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How to Repurpose Aging Senior Living Facilities to Affordable Senior Housing – Part 3

In Part 1 we wrote about how aging senior housing communities could reinvent themselves by repurposing older buildings to affordable senior housing.  In Part 2, we identified a potential source of equity – Low Income Housing Tax Credits (LIHTCs) – to make it happen.  In this final Part 3, we close out the series, and the capital stack, by discussing debt financing structures.   

Debt Structures:  HUD Mortgage Insurance as a Complement to 4% Credits/Tax Exempt Bond Financing

LIHTCs provide the equity for an affordable senior housing development; however, additional sources of financing will be needed to complete the capital stack. 

Three HUD-insured mortgage loans can provide a source of financing for the debt component of a LIHTC transaction: Section 221(d)(4); Section 223(f); and Section 232 (assisted living).   While a modest number of affordable assisted living facilities have been financed under the Section 232 program, the vast majority of HUD transactions that involve LIHTCs occur with the Section 221(d)(4) and Section 223(f) multifamily programs.  (For a detailed summary of HUD’s mortgage insurance programs, please visit

The HUD 221(d)(4) program is the most likely option to accomplish the goals of a senior living sponsor to repurpose to affordable housing when the cost to renovate the property is higher than $40,000 per unit.  This program is used for new construction and substantial rehabilitation and combines construction and permanent financing into one mortgage with an amortization and term of up to 40 years.  Interest rates for the 221(d)(4) loans are currently in the low 3% range.  The industry-best 40-year amortization lowers debt service payments, enhancing the feasibility of the Project. 

Section 223(f) can be used when the cost of the renovation is less than $40,000 per unit.  This program features a maximum 35-year amortization and current interest rates in the range of 2.50%.  Both Section 221(d)(4) and Section 223(f) have .25% annual mortgage insurance premiums for affordable projects.  These premiums are payable on the unpaid principal balance throughout the life of the loan.  

A HUD-insured loan typically complements the tax-exempt bond financing that is needed “up front” to qualify for the 4% LIHTCs.  That is because bond proceeds must be disbursed to pay project costs.  However, the tax-exempt bonds are of limited duration, typically maturing after the rehabilitation is completed and the project is placed into service.  The HUD-insured loan becomes the long-term financing after the bonds are redeemed post-rehabilitation.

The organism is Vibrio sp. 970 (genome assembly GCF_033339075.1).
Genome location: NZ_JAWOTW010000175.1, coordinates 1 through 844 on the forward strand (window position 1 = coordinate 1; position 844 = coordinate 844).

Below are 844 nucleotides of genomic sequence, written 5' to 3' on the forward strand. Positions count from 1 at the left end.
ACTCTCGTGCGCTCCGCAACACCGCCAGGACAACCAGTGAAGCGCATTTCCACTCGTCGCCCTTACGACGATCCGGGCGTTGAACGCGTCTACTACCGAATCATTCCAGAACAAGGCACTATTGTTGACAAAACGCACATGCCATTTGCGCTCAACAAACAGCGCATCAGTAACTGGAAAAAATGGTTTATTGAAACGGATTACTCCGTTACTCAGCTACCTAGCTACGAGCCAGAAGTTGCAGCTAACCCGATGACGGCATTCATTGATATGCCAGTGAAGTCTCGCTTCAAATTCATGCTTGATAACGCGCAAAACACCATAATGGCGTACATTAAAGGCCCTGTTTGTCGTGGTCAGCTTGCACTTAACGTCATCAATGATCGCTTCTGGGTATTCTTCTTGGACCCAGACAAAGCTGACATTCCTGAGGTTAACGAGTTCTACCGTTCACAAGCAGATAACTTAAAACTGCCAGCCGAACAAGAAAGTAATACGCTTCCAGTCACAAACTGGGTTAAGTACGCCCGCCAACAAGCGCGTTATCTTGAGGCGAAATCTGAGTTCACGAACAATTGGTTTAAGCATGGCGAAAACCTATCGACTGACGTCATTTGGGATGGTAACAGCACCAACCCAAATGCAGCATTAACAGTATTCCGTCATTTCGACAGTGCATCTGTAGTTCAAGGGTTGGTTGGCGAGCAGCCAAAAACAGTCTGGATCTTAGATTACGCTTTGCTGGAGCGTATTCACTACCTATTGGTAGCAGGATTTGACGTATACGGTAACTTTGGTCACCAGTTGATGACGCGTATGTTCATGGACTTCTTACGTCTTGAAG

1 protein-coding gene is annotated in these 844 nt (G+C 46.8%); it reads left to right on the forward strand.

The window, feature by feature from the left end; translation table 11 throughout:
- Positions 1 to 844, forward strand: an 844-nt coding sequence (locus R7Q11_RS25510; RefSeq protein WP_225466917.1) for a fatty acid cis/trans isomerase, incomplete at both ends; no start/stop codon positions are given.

LIHTC transactions often need additional sources of funding beyond the equity and tax-exempt bond/HUD debt.  This funding can come from a variety of sources such as state grants or supplemental financing programs, Federal Community Development Block Grants (CDBG), HOME funds and deferred development fees. 

In Closing – Are LIHTCs for You? 

The LIHTC process is complex and involves significant administrative and reporting activities once the project is placed into service; however, if utilized properly, tax-credits can be a uniquely beneficial tool to preserve or create affordable assisted living or age-restricted housing.  This process is further complicated if the converted units are part of an existing building financed with taxable or tax-exempt debt under a Master Trust Indenture (MTI).  While it’s not impossible to layer tax-credit debt into the existing capital stack, additional legal and advisory work would need to be done to determine the correct path forward.

Due to the highly complex nature of these transactions, LIHTC consultants are typically used to assist with the tax credit application and ensure IRS compliance issues are followed.  Not-for-profit sponsors without LIHTC experience may partner with an experienced developer, who becomes part of the ownership structure, albeit in a limited control setting. 

Sims Mortgage Funding, Inc. (SMF) would perform the upfront screening of the transaction from the LIHTC and HUD-insured loan perspectives, and would coordinate with our parent company, HJ Sims, on the identification of tax-exempt bond issuing agencies with access to 4% credits and the selection of the agency most suitable for the sponsor’s needs.  Moreover, we may be able to recommend specific LIHTC developers, consultants and attorneys based on the sponsor’s geographic location.  Finally, SMF would help the provider identify legal help to ensure the new debt works with the existing MTI debt on the campus. 

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